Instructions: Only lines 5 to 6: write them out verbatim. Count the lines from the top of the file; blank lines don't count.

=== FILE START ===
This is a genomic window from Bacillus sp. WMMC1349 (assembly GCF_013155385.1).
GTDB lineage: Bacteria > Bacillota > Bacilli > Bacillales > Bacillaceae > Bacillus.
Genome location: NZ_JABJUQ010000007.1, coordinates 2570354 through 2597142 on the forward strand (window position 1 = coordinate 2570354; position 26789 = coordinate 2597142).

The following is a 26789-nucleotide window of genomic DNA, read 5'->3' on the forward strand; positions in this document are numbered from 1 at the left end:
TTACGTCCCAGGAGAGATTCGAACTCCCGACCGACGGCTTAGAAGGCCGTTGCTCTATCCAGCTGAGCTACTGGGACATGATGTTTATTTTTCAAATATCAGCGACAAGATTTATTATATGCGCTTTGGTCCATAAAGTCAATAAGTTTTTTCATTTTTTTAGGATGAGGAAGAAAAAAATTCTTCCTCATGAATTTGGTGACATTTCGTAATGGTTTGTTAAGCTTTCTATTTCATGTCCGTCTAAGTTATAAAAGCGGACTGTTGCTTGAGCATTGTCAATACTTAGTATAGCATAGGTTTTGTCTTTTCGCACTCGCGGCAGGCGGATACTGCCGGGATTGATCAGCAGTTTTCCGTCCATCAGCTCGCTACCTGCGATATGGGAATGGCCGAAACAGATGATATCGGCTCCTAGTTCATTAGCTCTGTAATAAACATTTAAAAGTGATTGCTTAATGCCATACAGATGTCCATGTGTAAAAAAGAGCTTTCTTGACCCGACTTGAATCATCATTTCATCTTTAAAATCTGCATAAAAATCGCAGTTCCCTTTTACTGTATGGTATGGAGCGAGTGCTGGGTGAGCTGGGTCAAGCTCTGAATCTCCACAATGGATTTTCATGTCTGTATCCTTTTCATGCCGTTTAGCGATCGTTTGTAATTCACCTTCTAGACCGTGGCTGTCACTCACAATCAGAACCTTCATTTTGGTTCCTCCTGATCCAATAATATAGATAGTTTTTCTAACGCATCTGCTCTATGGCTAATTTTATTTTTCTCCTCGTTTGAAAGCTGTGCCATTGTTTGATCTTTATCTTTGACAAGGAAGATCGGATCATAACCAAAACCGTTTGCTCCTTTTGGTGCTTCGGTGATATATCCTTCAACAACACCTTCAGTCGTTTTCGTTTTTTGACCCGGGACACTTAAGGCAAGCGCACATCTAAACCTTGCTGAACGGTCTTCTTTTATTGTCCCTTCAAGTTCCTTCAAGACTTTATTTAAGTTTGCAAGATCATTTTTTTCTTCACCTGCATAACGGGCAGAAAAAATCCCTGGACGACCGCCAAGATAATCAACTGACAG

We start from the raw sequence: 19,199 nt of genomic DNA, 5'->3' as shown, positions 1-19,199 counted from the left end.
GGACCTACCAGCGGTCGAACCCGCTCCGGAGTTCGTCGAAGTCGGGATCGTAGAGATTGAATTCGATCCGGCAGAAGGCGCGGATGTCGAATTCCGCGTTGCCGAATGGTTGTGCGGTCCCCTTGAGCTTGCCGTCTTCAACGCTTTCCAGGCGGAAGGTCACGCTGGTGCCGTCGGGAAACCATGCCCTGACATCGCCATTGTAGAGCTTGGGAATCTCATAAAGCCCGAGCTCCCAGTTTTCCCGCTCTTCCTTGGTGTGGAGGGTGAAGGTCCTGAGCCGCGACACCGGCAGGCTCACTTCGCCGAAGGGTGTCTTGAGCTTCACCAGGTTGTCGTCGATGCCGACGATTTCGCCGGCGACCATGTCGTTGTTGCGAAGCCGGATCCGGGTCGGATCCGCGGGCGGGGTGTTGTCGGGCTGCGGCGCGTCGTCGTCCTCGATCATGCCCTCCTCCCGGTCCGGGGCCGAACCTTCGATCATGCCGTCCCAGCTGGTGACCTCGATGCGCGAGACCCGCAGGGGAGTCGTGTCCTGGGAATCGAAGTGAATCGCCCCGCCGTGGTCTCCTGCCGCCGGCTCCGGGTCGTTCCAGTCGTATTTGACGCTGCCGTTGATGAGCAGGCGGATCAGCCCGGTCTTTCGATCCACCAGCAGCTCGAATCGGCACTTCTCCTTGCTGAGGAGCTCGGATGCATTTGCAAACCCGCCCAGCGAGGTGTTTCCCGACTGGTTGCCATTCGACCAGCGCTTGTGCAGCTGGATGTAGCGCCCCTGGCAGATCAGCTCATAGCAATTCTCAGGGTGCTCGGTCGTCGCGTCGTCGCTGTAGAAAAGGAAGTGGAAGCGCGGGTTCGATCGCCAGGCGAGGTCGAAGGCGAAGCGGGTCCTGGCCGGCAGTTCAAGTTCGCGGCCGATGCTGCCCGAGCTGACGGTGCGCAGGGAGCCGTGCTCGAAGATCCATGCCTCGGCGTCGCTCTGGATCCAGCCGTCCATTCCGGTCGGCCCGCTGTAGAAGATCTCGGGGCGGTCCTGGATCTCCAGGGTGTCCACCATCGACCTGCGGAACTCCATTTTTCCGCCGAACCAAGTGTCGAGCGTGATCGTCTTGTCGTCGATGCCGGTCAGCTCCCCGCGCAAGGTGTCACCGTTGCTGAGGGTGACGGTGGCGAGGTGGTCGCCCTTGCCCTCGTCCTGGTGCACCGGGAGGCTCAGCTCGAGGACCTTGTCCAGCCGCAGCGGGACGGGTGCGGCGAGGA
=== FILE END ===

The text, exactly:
TTACGTCCCAGGAGAGATTCGAACTCCCGACCGACGGCTTAGAAGGCCGTTGCTCTATCCAGCTGAGCTACTGGGACATGATGTTTATTTTTCAAATATCAGCGACAAGATTTATTATATGCGCTTTGGTCCATAAAGTCAATAAGTTTTTTCATTTTTTTAGGATGAGGAAGAAAAAAATTCTTCCTCATGAATTTGGTGACATTTCGTAATGGTTTGTTAAGCTTTCTATTTCATGTCCGTCTAAGTTATAAAAGCGGACTGTTGCTTGAGCATTGTCAATACTTAGTATAGCATAGGTTTTGTCTTTTCGCACTCGCGGCAGGCGGATACTGCCGGGATTGATCAGCAGTTTTCCGTCCATCAGCTCGCTACCTGCGATATGGGAATGGCCGAAACAGATGATATCGGCTCCTAGTTCATTAGCTCTGTAATAAACATTTAAAAGTGATTGCTTAATGCCATACAGATGTCCATGTGTAAAAAAGAGCTTTCTTGACCCGACTTGAATCATCATTTCATCTTTAAAATCTGCATAAAAATCGCAGTTCCCTTTTACTGTATGGTATGGAGCGAGTGCTGGGTGAGCTGGGTCAAGCTCTGAATCTCCACAATGGATTTTCATGTCTGTATCCTTTTCATGCCGTTTAGCGATCGTTTGTAATTCACCTTCTAGACCGTGGCTGTCACTCACAATCAGAACCTTCATTTTGGTTCCTCCTGATCCAATAATATAGATAGTTTTTCTAACGCATCTGCTCTATGGCTAATTTTATTTTTCTCCTCGTTTGAAAGCTGTGCCATTGTTTGATCTTTATCTTTGACAAGGAAGATCGGATCATAACCAAAACCGTTTGCTCCTTTTGGTGCTTCGGTGATATATCCTTCAACAACACCTTCAGTCGTTTTCGTTTTTTGACCCGGGACACTTAAGGCAAGCGCACATCTAAACCTTGCTGAACGGTCTTCTTTTATTGTCCCTTCAAGTTCCTTCAAGACTTTATTTAAGTTTGCAAGATCATTTTTTTCTTCACCTGCATAACGGGCAGAAAAAATCCCTGGACGACCGCCAAGATAATCAACTGACAG

We start from the raw sequence: 19,199 nt of genomic DNA, 5'->3' as shown, positions 1-19,199 counted from the left end.